The Opportunity Facing US: How MACRA Can Transform Our Community
The traditional fee-for-service payment model has proven to be a barrier for achieving payment reform, failing to provide the right tools and incentives to improve the way care is delivered and to improve health outcomes. Congress made important progress in removing this barrier through passage of the Medicare Access and CHIP Reauthorization Act of 2015 (MACRA), which reforms how physicians are paid and advances payment systems that reward value, rather than volume, of care.
For these critical reforms to have their desired impact on nationwide health care delivery, they must be implemented in a manner that makes success widely attainable and sustainable. This unprecedented transformation must be implemented in a manner that provides practical and digestible information tailored to the unique needs to communities and marketplaces throughout the country.
September 1, 2016, the Kentuckiana Health Collaborative and the Network for Regional Healthcare Improvement (NRHI) held The MACRA Playbook conference to help employers, providers, payers, and consumers throughout Kentucky and neighboring regions to work collectively – using a multi-stakeholder approach – to accomplish this transformation.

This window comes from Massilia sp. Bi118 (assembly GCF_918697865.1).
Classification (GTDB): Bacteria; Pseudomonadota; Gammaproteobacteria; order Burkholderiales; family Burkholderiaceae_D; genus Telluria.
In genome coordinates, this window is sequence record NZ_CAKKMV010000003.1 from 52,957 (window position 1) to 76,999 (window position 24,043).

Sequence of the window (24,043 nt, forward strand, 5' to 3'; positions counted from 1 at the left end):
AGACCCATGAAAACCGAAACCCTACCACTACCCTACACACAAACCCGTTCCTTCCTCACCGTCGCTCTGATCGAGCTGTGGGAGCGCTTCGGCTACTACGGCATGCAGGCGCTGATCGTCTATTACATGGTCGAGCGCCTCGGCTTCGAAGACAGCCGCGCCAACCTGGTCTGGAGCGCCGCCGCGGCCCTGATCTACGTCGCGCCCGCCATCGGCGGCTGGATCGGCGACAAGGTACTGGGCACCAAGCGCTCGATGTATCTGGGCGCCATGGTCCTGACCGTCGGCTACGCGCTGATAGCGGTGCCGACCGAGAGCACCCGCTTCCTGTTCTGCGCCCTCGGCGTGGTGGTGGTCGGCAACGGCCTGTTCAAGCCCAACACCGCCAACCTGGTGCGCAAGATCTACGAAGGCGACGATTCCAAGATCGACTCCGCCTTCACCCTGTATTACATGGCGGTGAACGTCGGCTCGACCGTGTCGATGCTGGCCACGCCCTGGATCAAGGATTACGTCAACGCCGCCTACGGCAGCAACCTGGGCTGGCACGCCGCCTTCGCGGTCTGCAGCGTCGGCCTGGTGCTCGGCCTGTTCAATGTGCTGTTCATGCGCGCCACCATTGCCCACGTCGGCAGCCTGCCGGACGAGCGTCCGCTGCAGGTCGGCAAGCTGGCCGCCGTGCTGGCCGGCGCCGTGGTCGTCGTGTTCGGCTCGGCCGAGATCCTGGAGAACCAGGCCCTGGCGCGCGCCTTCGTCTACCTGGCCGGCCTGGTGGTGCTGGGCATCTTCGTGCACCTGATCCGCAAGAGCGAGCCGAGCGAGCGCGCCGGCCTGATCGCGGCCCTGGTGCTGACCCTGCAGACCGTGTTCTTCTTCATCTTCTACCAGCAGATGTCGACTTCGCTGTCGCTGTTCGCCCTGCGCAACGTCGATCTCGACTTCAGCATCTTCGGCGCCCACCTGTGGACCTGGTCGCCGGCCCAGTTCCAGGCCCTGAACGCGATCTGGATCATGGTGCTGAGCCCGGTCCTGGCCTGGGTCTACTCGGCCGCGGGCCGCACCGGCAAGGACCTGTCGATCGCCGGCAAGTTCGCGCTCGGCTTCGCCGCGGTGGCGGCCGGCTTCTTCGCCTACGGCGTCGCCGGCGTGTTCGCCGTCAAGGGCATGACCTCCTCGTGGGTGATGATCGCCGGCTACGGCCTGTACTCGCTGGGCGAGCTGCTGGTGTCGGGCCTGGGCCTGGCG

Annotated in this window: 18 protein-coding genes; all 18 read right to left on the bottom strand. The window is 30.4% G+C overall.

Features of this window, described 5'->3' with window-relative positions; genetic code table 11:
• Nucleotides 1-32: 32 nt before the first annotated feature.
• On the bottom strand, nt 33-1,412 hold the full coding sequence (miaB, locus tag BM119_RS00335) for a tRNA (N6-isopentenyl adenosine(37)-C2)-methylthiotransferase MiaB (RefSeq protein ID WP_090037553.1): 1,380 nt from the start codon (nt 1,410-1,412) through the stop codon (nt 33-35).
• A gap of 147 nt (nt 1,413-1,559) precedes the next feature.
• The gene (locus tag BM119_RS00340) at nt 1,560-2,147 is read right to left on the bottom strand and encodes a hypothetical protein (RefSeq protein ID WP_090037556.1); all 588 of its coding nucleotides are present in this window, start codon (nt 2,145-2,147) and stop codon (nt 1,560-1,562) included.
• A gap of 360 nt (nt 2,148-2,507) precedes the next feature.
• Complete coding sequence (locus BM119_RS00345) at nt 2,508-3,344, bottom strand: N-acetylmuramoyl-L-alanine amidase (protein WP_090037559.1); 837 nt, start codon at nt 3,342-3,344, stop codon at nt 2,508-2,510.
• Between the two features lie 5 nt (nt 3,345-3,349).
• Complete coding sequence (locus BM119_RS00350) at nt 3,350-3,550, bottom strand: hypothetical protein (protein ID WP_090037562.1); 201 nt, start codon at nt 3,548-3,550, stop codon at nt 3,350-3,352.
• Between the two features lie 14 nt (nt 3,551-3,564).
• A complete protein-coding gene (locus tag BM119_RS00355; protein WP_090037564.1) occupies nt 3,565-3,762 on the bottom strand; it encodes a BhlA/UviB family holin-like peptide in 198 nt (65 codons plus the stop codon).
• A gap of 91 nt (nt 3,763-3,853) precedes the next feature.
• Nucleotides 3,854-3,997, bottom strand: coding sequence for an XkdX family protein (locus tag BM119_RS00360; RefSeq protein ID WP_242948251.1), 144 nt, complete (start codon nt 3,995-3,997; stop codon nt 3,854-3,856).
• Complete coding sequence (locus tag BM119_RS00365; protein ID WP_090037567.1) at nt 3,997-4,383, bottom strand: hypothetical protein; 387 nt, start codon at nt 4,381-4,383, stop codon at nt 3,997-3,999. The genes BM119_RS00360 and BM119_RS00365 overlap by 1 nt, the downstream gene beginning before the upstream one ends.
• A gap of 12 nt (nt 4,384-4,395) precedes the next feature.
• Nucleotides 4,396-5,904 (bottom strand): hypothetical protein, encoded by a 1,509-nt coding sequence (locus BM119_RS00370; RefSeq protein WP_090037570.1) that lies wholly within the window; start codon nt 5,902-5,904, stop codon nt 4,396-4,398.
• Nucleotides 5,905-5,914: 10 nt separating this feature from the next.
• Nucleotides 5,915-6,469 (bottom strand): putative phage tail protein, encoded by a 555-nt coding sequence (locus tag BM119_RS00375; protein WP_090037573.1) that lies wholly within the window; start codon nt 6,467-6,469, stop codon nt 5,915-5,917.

On September 8, 2016, CMS announced some wiggle room with start dates by allowing providers to pick their pace. The final rule is expected in November of 2016.
Why Should Employers Care About MACRA?
In July 2016, the KHC hosted a group of Louisville employers to explain the new MACRA legislation and why employers should be paying attention to the most transformative payment legislation in nearly twenty years. Elizabeth Mitchell, President and CEO of
Network for Regional Healthcare Improvement (NRHI), and David Lansky, Ph.D., President and CEO of Pacific Business Group on Health (PBGH), created a joint video for the event titled, “Why employers should care about MACRA.”
NRHI’s MACRA 101 and 201 Sessions
In May 2016, NRHI hosted a MACRA 101 session designed to give a high-level overview of the landmark piece of legislation, the context, and what HealthDoers most need to put on their radars covering 5 key areas:
- Data Sharing
- Measures and Measurement
- New Care Models, and
- Technical Assistance
In July 2016, NRHI hosted the MACRA 201 session with a focus on data sharing. David Kendrick (MD, MPH) of MyHealth Access Network and Jason Buckner, SVP of Informatics at The Health Collaborative, led an interactive discussion about how data sharing can make or break MACRA implementation.